If you don't use LPG it will take as long as it takes for the petrol ECU to recalibrate, there is no big deal (similarly with the AM going back to 1)
So it may well help Tumble then?

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post #11 of 40 (permalink) Old 04-24-2013, 04:51 AM
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Yep, I meant to write you don't need to do this if you don't use LPG.
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post #12 of 40 (permalink) Old 04-24-2013, 06:55 AM
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good stuff :)

should i do the whole process on petrol, on gas or both?

im guessing petrol to create the correct baseline.

about the time my stalling happened was when my old battery was failing, so i presume every time it was dead i would end up with the wrong idle point.

once sorted id of thought i could get away with taking off the low end lean - which i think is causing the odd engine surge i mentioned in bods other post when warming down on gas. (checked today and it dosn't happen on petrol)

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post #13 of 40 (permalink) Old 04-24-2013, 12:56 PM Thread Starter
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Quote:
Originally Posted by fpan View Post
Yep, I meant to write you don't need to do this if you don't use LPG.
Technically you do

I found earlier today that running an ECU Fault Code reset using the Torque Pro application via OBD2 adapter actually triggers a FULL ECU reset, which clears out the codes but also the trim correction data, and yes - you've guessed it, the learned idle position too.

If I drove the car on ONLY petrol immediately after the reset (with no learned idle) then the original problem of low idle (bordering on stalling) returned immediately, and didnt get any better after 15-20 mins driving.

I then did another reset and this time did the ECU learning on petrol alone. After only 5-6 mins of stationary idling with everything turned off except the engine it had settled down to a steady idle. I then took it for a quick spin and it was running perfectly fine without fault.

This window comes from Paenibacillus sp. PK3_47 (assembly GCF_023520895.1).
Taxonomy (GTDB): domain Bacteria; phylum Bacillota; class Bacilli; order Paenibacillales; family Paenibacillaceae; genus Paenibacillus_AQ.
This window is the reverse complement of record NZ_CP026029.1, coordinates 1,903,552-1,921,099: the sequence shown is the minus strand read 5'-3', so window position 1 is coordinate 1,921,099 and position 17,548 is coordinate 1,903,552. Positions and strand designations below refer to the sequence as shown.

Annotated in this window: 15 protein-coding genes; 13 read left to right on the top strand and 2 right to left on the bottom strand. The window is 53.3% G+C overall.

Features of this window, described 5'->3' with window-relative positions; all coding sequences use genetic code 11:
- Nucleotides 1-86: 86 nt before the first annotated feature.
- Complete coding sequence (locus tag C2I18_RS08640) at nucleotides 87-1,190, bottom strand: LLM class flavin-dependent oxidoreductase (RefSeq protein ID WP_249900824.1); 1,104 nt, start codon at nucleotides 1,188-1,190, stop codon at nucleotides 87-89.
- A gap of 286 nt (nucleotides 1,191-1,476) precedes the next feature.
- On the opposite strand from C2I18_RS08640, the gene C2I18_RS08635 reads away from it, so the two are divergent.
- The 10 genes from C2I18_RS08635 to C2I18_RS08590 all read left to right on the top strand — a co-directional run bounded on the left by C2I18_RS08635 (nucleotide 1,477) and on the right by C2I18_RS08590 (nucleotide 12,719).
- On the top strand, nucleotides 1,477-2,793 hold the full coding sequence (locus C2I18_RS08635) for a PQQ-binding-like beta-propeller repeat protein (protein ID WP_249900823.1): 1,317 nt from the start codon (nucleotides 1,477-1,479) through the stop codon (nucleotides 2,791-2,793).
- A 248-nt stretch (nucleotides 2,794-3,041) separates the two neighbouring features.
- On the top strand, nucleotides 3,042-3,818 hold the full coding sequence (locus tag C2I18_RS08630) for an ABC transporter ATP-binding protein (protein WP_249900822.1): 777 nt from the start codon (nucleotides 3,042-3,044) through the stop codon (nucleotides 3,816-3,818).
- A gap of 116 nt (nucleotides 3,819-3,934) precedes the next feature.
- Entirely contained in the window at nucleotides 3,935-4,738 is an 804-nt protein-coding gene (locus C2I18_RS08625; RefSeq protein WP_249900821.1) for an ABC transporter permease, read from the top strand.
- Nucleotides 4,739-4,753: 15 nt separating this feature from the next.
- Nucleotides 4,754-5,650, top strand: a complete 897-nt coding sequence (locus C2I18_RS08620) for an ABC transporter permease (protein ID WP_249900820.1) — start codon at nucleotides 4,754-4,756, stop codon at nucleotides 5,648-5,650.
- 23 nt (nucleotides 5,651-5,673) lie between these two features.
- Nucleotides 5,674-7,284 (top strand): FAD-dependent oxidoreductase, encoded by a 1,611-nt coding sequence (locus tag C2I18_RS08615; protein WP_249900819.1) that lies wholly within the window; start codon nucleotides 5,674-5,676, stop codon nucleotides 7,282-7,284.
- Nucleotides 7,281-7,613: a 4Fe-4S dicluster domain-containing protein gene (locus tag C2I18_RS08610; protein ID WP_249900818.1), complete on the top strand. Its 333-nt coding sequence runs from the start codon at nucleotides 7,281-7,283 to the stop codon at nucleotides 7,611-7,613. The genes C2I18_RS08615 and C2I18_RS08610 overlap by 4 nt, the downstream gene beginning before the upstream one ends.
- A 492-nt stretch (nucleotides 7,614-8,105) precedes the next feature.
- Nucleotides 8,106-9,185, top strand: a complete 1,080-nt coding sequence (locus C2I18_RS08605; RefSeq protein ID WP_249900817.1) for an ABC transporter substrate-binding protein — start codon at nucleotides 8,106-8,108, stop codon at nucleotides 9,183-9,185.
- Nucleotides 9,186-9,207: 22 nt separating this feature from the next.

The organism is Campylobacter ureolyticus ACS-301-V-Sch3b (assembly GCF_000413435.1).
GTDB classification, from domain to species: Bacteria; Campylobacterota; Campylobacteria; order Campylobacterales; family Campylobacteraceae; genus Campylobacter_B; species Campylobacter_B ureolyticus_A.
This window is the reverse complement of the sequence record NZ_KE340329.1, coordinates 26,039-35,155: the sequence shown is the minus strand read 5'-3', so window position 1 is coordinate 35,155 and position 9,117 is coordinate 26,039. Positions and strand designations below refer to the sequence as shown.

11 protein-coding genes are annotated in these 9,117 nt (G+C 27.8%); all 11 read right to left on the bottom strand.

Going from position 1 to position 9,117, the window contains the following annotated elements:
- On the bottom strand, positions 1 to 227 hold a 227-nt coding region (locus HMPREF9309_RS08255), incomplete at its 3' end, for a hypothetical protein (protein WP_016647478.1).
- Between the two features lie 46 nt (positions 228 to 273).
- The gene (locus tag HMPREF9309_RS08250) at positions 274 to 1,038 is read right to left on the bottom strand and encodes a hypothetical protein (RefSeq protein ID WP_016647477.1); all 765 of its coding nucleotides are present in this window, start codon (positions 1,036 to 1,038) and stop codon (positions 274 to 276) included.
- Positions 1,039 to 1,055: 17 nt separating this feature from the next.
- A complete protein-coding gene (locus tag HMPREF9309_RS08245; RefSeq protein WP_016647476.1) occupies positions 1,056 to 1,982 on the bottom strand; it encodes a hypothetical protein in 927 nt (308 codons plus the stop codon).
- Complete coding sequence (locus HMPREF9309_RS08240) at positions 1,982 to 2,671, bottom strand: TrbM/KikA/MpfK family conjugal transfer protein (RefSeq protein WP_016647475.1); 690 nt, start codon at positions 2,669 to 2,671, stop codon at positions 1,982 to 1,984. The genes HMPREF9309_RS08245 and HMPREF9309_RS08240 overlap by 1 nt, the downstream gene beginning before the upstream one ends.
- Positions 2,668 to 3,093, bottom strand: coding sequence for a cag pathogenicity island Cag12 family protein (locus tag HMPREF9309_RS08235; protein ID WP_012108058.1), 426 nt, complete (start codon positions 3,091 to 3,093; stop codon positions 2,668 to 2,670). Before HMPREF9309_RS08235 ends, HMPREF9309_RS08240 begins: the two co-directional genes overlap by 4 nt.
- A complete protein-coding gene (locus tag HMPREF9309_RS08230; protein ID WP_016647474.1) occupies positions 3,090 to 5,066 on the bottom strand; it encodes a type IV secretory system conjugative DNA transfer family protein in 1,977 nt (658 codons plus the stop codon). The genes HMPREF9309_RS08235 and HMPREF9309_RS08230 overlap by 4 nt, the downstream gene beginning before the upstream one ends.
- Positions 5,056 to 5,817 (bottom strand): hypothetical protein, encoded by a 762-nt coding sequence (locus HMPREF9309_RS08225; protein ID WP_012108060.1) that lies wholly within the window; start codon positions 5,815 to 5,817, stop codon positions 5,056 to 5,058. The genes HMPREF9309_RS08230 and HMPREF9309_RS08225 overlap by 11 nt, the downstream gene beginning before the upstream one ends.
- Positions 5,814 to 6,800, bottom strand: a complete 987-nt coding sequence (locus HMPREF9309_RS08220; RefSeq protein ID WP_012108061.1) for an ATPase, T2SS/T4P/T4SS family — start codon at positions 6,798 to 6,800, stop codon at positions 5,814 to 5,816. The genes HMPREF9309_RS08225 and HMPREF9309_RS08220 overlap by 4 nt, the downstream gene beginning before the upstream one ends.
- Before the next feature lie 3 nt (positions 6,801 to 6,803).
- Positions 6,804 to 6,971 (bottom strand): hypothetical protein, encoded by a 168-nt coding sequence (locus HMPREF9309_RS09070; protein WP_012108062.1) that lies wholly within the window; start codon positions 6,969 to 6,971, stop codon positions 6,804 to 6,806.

I then reset again - and the idle fault returned immediately.

Finally I did another reset and did another idle learning session - this time swapping between petrol and LPG during the session. It took slightly longer before the idle was fully settled - but once it had the AFRs and Fuel Trim Corrections (both short and long term) were settling extremely quickly. In fact swapping between LPG and petrol the ECU was managing to move the long term trim correction average within 90 seconds of changeover, which is pretty damned good in my opinion. All idle AFRs were also VERY close to a stoich mix on both petrol and LPG.



So as far as Im concerned its worth performing on any car showing a rough idle. Im still investigating the cause of my idle problem, and will check the vacuum hoses and throttle body at the weekend to see if there is an underlying problem thats throwing the default idle position off slightly.

HOWEVER - as the car was originally LPG mapped with the idle fault in place, and the AFRs all over the place then I will have to go back for a remap tweak - especially as Im still getting occasional P0171 codes indicating its running slightly lean with low throttle (perversely its fine on WOT!). I have also configured Torque to show the Fuel Trim corrections so I will be monitoring them when the CEL next appears to see if its the short term or long term figure thats raising the fault code.

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post #14 of 40 (permalink) Old 12-10-2013, 02:31 PM
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Replaced my car battery 1 week ago and my fuel consumption is over the chart (21litres per 100km) usually would be around 10-12 litres. So i saw this thread and wondered if I should do it. So I call my SUbaru dealer and he told me that I had to do the idle relearn with my 2010 Subaru Forester. So I will give this a try for sure.

Thanks BOD.

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post #15 of 40 (permalink) Old 12-17-2013, 07:02 AM
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well since yesterday gas consumption is still at 25l/100km (9.41 mpg) so there still seems to be someting wrong. Wonder if I busted something when I boosted someone the other day at the train station....